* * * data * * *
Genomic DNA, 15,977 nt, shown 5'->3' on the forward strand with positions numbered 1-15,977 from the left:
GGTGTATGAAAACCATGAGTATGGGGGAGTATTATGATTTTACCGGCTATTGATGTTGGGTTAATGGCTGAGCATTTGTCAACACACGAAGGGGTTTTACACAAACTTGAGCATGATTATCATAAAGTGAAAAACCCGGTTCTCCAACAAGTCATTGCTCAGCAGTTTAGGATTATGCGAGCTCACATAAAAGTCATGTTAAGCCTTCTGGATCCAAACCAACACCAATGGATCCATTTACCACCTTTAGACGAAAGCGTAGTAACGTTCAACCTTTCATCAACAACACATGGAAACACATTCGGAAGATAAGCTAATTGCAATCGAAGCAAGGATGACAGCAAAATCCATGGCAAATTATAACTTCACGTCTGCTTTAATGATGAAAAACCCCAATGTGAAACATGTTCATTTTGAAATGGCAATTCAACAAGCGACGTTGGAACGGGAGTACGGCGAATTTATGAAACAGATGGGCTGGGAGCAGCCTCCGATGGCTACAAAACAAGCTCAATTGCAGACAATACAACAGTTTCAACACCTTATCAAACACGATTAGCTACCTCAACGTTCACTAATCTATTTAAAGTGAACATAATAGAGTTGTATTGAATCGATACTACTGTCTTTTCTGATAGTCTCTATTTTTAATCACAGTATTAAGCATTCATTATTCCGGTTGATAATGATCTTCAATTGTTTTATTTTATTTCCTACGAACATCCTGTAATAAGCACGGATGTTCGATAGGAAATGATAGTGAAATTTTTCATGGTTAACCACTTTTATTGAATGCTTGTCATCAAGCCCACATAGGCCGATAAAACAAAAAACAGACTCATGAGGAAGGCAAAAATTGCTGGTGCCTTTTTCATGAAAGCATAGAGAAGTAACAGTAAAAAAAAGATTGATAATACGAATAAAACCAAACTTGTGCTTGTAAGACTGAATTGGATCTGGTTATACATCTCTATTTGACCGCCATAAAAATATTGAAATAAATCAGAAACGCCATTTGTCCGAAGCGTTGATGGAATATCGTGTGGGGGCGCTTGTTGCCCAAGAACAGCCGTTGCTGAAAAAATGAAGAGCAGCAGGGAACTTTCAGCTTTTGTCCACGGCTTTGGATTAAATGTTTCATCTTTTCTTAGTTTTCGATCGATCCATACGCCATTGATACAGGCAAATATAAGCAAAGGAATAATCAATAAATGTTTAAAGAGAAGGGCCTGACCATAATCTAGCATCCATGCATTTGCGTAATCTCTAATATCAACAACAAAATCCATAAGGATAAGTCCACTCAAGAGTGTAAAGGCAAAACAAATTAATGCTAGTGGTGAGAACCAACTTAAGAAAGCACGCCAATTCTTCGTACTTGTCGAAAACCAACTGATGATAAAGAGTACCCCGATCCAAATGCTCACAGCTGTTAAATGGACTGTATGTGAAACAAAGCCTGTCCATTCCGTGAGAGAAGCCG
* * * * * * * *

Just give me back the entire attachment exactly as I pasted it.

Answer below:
Genomic DNA, 15,977 nt, shown 5'->3' on the forward strand with positions numbered 1-15,977 from the left:
GGTGTATGAAAACCATGAGTATGGGGGAGTATTATGATTTTACCGGCTATTGATGTTGGGTTAATGGCTGAGCATTTGTCAACACACGAAGGGGTTTTACACAAACTTGAGCATGATTATCATAAAGTGAAAAACCCGGTTCTCCAACAAGTCATTGCTCAGCAGTTTAGGATTATGCGAGCTCACATAAAAGTCATGTTAAGCCTTCTGGATCCAAACCAACACCAATGGATCCATTTACCACCTTTAGACGAAAGCGTAGTAACGTTCAACCTTTCATCAACAACACATGGAAACACATTCGGAAGATAAGCTAATTGCAATCGAAGCAAGGATGACAGCAAAATCCATGGCAAATTATAACTTCACGTCTGCTTTAATGATGAAAAACCCCAATGTGAAACATGTTCATTTTGAAATGGCAATTCAACAAGCGACGTTGGAACGGGAGTACGGCGAATTTATGAAACAGATGGGCTGGGAGCAGCCTCCGATGGCTACAAAACAAGCTCAATTGCAGACAATACAACAGTTTCAACACCTTATCAAACACGATTAGCTACCTCAACGTTCACTAATCTATTTAAAGTGAACATAATAGAGTTGTATTGAATCGATACTACTGTCTTTTCTGATAGTCTCTATTTTTAATCACAGTATTAAGCATTCATTATTCCGGTTGATAATGATCTTCAATTGTTTTATTTTATTTCCTACGAACATCCTGTAATAAGCACGGATGTTCGATAGGAAATGATAGTGAAATTTTTCATGGTTAACCACTTTTATTGAATGCTTGTCATCAAGCCCACATAGGCCGATAAAACAAAAAACAGACTCATGAGGAAGGCAAAAATTGCTGGTGCCTTTTTCATGAAAGCATAGAGAAGTAACAGTAAAAAAAAGATTGATAATACGAATAAAACCAAACTTGTGCTTGTAAGACTGAATTGGATCTGGTTATACATCTCTATTTGACCGCCATAAAAATATTGAAATAAATCAGAAACGCCATTTGTCCGAAGCGTTGATGGAATATCGTGTGGGGGCGCTTGTTGCCCAAGAACAGCCGTTGCTGAAAAAATGAAGAGCAGCAGGGAACTTTCAGCTTTTGTCCACGGCTTTGGATTAAATGTTTCATCTTTTCTTAGTTTTCGATCGATCCATACGCCATTGATACAGGCAAATATAAGCAAAGGAATAATCAATAAATGTTTAAAGAGAAGGGCCTGACCATAATCTAGCATCCATGCATTTGCGTAATCTCTAATATCAACAACAAAATCCATAAGGATAAGTCCACTCAAGAGTGTAAAGGCAAAACAAATTAATGCTAGTGGTGAGAACCAACTTAAGAAAGCACGCCAATTCTTCGTACTTGTCGAAAACCAACTGATGATAAAGAGTACCCCGATCCAAATGCTCACAGCTGTTAAATGGACTGTATGTGAAACAAAGCCTGTCCATTCCGTGAGAGAAGCCG